Broyles: Putting delivered meal kits to the test


Frozen meals used to be one of the only steps between “home cooking” and “eating out.”

Hamburger Helper had its heyday in the 1970s and ’80s, and then food companies started releasing even more “helper” products and kits to make it easier to get dinner on the table.

In the past decade, grocery stores have seen the money to be made in culinary shortcuts and started selling prechopped fruit and vegetables, marinated meats or even kebab or stew kits with prepped vegetables and meat.

But now, delivered meal kits, packed with at least one recipe and all the ingredients you need to make it, are having their breakthrough moment.

Nationally, companies such as Plated and PeachDish ship insulated boxes packed with ingredients, and on a local level, Greenling Organic Delivery, Gourmet By Numbers and Fairy Tale Meals deliver meal kits to homes or offices at least one day a week. (For the most part, customers have to be home or at the office for the drop-off, but Greenling deliveries are packed with cold storage that allows the box to sit outside for up to four hours if you aren’t home when they drop it off.)

Three of the big players, Blue Apron, HelloFresh and Fresh Direct, whose ads you might have seen in your Facebook feed, do not deliver to here. The grocery delivery service Instacart recently added a feature that allows customers to select ingredients for same-day delivery based on recipes displayed on the site, but it’s not exactly a meal kit. (Click here to read Sunday’s story about the changing prepared food and grocery delivery industry.)

PlateJoy, which only recently started delivering to Austin, allows customers to select a week’s worth of meals, with endless filtering for eating preferences and dietary restrictions. Shoppers in Austin buy the ingredients at the grocery store of the client’s choice and then deliver the food within 24 hours. It’s a bigger buy, but instead of buying a meal or two, you’re buying just shy of a week’s worth of groceries.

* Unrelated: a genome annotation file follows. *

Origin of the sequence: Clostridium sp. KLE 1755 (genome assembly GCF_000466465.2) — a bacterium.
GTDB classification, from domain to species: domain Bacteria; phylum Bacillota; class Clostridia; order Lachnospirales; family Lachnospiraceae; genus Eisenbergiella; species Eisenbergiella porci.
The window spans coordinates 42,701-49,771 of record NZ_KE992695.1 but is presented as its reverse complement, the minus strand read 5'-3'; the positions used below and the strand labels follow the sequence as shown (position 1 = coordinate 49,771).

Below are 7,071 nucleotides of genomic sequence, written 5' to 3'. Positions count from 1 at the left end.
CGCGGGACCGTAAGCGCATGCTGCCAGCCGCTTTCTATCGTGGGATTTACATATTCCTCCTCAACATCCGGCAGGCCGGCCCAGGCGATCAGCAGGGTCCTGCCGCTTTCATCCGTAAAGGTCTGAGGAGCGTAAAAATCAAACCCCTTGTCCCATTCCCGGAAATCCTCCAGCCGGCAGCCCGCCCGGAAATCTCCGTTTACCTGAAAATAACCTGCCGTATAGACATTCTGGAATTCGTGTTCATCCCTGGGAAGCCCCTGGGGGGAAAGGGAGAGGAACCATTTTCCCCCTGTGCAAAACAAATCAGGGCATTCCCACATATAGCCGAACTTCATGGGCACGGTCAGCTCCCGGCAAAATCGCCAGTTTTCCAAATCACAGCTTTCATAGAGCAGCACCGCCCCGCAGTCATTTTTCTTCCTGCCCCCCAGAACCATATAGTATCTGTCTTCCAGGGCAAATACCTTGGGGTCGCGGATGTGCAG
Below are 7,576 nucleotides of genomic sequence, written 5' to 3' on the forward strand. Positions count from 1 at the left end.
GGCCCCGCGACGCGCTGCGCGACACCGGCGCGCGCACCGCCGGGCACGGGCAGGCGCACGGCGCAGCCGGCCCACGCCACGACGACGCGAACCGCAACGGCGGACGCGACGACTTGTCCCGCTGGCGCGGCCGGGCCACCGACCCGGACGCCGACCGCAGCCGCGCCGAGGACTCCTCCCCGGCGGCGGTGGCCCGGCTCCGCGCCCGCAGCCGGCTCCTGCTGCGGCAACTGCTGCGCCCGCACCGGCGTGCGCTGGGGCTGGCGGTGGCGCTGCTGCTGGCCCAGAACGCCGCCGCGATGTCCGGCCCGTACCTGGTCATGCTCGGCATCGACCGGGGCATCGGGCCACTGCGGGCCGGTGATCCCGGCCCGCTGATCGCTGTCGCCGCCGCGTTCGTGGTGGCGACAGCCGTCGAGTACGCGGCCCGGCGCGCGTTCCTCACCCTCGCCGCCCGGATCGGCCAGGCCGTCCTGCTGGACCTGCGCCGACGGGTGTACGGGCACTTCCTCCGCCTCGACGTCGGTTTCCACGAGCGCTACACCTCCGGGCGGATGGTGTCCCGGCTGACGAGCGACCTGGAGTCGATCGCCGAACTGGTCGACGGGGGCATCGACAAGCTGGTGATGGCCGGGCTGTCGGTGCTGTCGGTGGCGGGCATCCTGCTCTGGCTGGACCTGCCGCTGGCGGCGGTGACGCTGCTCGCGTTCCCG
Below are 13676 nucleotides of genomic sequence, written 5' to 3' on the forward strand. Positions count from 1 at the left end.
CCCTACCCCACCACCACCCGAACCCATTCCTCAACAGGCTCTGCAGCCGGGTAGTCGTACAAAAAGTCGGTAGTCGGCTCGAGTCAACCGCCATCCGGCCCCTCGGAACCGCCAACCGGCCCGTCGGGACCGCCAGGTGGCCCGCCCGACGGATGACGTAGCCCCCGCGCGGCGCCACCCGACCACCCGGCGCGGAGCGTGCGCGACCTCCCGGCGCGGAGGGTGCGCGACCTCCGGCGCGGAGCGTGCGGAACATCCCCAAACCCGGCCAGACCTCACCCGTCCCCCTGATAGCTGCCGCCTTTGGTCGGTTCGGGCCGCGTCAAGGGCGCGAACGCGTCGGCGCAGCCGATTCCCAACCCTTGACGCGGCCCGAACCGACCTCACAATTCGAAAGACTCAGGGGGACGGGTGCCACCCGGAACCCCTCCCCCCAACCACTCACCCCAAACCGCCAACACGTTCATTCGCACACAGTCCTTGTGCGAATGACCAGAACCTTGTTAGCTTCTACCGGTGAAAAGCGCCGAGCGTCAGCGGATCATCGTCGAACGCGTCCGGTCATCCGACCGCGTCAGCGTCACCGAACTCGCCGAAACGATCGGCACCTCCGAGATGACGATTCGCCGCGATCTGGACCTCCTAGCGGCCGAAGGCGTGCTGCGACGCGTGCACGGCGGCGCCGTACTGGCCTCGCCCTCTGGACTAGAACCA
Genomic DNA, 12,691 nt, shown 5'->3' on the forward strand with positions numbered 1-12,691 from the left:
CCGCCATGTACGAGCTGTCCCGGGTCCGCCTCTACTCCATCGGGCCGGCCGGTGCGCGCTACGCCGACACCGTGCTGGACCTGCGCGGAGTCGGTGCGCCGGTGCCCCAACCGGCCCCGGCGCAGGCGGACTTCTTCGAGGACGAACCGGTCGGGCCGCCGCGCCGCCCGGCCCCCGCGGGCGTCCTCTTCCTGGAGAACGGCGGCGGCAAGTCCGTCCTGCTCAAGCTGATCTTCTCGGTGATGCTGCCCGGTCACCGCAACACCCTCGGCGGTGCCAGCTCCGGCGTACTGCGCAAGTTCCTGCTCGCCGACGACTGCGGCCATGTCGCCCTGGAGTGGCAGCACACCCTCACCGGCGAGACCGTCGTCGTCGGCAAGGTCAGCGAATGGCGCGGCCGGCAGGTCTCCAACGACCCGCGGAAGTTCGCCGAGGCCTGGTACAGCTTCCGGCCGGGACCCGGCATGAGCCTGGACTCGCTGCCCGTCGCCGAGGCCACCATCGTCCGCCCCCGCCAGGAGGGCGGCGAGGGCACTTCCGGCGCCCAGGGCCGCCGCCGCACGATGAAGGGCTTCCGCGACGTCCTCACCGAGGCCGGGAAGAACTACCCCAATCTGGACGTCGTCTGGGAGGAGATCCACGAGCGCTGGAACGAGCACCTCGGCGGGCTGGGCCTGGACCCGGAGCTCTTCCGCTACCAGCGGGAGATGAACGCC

The ingredients themselves come in varying states of preparation, depending on the company. Plated’s vegetables are shipped whole and packaged in light plastic bags. Gourmet By Numbers and Greenling do most of the chopping and dicing for you, except for ingredients like tomatoes and potatoes that don’t hold up well after slicing.

Fairy Tale Meals require very little active cooking or prep work at home, and Plated and PlateJoy don’t include pantry staples and spices, which cuts down on the additional packaging required to portion out every tablespoon of vinegar or teaspoon of dried basil.

Almost all of these companies require at least a few days’ notice for mail or hand delivery, but all three of the local companies pointed out their geographic advantage. By delivering across town instead of across the country, the ingredients are more fresh and local than what a national company can ship in a box.

Greenling, which only sells organic ingredients, was the first local company to offer meal kits, and they’ve remained a popular choice for customers, who pay between $6.50 and $10 per serving for entrees and less for side dishes, breakfasts and salads.

Their selection has grown to more than 100 meal kits and prepared foods at any one time, and they recently added a seasonal Meal Kit of the Week, which features dishes such as Southwestern Chicken Tacos with Avocado Salad or a Three-Cheese Veggie Skillet Lasagna with Italian Fennel Slaw.

Greenling spokeswoman Aspen Lewis says that chicken meal kits are among the most popular and that they’ve added Paleo, gluten-free and vegan options in recent years, per customer requests.

To cut down on waste, which was my only complaint when I first tried the kits several years ago, the company has also started using recyclable BPA-free cans and compostable plastic containers.

Heather Amalaha launched Gourmet By Numbers this summer, but she’s been sitting on the idea since she first started thinking about it a decade ago when she was at NYU studying nutrition and food studies.

She’d been studying meal assembly companies, like Super Suppers, and wanted to come up with a convenient way for you to cook at home without having to spend all the time prepping the ingredients.